Apparently, the answer is “One Love.” On December 6, 2013, Fifty-Six Hope Road Music, Ltd. (“Hope Road”), which controls reggae legend Bob Marley’s estate, filed a federal trademark infringement action against the restaurant company Raising Cane’s USA, LLC (“Raising Cane’s”). Hope Road alleges ownership of the trademark ONE LOVE in connection with a number of goods and services. It further claims that Raising Cane’s unauthorized use of the same mark in connection with restaurant services is a violation of Hope Road’s rights.
There seems to be little doubt that Hope Road began using the ONE LOVE mark before Raising Cane’s, perhaps even in connection with restaurant services. However, the legal difference between common-law trademark rights and rights provided by trademark registrations may prove central to this dispute.
Bob Marley’s ONE LOVE
In 1977, Bob Marley & the Wailers released the song One Love/People Get Ready to international acclaim. Marley passed away in 1981. Since that time his fame has only grown. According to the complaint filed in the federal District of Massachusetts, Marley’s widow and children own Hope Road, which has licensed Marley’s name and image for use in connection with a number of products and services. In 1991, Hope Road began licensing the mark ONE LOVE, based upon Marley’s iconic song, for use in connection with clothing. Hope Road subsequently licensed the mark for use with such products as hats, visors, jewelry and incense. Hope Road owns a single U.S. registration for the mark ONE LOVE in connection with footwear.
The complaint also alleges that in 1999 Hope Road began licensing Marley’s name and image to Universal Studios for use in connection with a restaurant named “Bob Marley, A Tribute to Freedom.” Hope Road claims that the ONE LOVE mark is used in various ways in the restaurant, such as in the menu.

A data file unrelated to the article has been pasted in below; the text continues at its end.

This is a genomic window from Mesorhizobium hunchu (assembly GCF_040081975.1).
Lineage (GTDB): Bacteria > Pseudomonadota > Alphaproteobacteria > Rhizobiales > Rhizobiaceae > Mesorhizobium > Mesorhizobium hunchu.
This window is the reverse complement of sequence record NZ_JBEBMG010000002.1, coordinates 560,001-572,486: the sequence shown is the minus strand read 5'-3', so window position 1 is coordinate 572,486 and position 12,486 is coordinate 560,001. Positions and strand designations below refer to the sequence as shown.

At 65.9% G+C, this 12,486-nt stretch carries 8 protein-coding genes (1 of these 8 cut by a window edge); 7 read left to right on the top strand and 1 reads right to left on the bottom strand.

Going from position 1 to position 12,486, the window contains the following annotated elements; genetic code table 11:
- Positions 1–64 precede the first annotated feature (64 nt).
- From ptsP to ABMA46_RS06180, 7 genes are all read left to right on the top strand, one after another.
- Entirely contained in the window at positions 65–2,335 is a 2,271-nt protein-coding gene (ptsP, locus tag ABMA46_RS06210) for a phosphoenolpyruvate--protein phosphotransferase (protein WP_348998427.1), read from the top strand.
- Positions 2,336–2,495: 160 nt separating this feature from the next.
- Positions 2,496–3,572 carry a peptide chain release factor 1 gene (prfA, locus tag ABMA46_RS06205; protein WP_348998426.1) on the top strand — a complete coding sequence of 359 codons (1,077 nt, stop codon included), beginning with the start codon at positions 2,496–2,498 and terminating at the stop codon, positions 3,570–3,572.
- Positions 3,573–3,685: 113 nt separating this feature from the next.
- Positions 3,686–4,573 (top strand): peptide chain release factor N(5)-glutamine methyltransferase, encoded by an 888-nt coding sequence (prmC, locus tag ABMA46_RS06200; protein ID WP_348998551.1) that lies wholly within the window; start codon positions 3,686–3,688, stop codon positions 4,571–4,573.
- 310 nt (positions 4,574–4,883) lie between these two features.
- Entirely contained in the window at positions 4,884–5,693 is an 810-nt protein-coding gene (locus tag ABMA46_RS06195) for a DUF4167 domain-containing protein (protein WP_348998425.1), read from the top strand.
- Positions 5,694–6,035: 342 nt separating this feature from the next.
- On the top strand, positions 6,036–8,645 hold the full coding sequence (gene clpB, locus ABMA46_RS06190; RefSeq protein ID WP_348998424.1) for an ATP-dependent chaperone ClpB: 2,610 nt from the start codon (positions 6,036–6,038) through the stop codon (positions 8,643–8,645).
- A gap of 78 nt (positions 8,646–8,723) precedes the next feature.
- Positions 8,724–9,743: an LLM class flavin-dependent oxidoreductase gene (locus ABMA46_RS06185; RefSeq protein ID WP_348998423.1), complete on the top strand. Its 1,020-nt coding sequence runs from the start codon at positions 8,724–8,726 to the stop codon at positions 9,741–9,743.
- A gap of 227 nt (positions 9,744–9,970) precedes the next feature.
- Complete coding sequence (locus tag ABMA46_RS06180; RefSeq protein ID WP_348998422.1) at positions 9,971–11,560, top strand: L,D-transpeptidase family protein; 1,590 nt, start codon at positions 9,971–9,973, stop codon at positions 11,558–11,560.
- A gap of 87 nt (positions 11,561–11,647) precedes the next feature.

Raising Cane’s ONE LOVE
Raising Cane’s is a Louisiana-based chain of fast-food restaurants that features chicken fingers and little else except for side items and beverages. The first location opened in 1996. Raising Cane’s website claims, “we only serve the highest quality chicken finger meals. It’s our ONE LOVE®.” Raising Cane’s has locations in several other states including Texas, Oklahoma, Georgia, Ohio and Massachusetts. Raising Cane’s also has a U.S. trademark registration for ONE LOVE in connection with restaurant services in which it claims the mark was first used in commerce in 2001.
Who Has the Superior Right to Use ONE LOVE in Connection with Restaurant Services?
In this case, the answer may hinge on the parties’ trademark registrations. According the complaint, Hope Road has not registered ONE LOVE in connection with restaurant services but began using ONE LOVE at a restaurant in 1999, before Raising Cane’s first use and before Raising Cane’s obtained its registration. Because Raising Cane’s applied for and obtained its registration after Hope Road first began using ONE LOVE in connection with restaurant services, how and where Hope Road used its mark is likely to become a significant factual issue in the case.
Common-law trademark rights are geographical in nature and only permit a senior user to exclude junior users from the marketplace in the specific regions where it actually uses the mark. A trademark registration, on the other hand, provides its owner with a presumption of ownership and national priority rights. Even so, the United States remains a use-based jurisdiction. A party who began using a mark first can, in fact, establish priority over another who later registered an identical or similar mark. Nonetheless, merely relying upon common-law rights has its perils. A senior common-law trademark owner may find that its rights are limited geographically and not sufficient to enforce against a junior user on a national scale.
Don’t Forget to Register Important Marks for All Associated Goods and Services
The merits of Hope Road’s action against Raising Cane’s will be decided in due course, but there is already a lesson this case can teach brand owners. Remember to seek additional registrations when you begin to use your trademarks with new goods and services. If you don’t, your common-law rights can prove disappointingly inadequate if and when the time comes to expand your brand’s geographic scope.
Image courtesy of Darren and Brad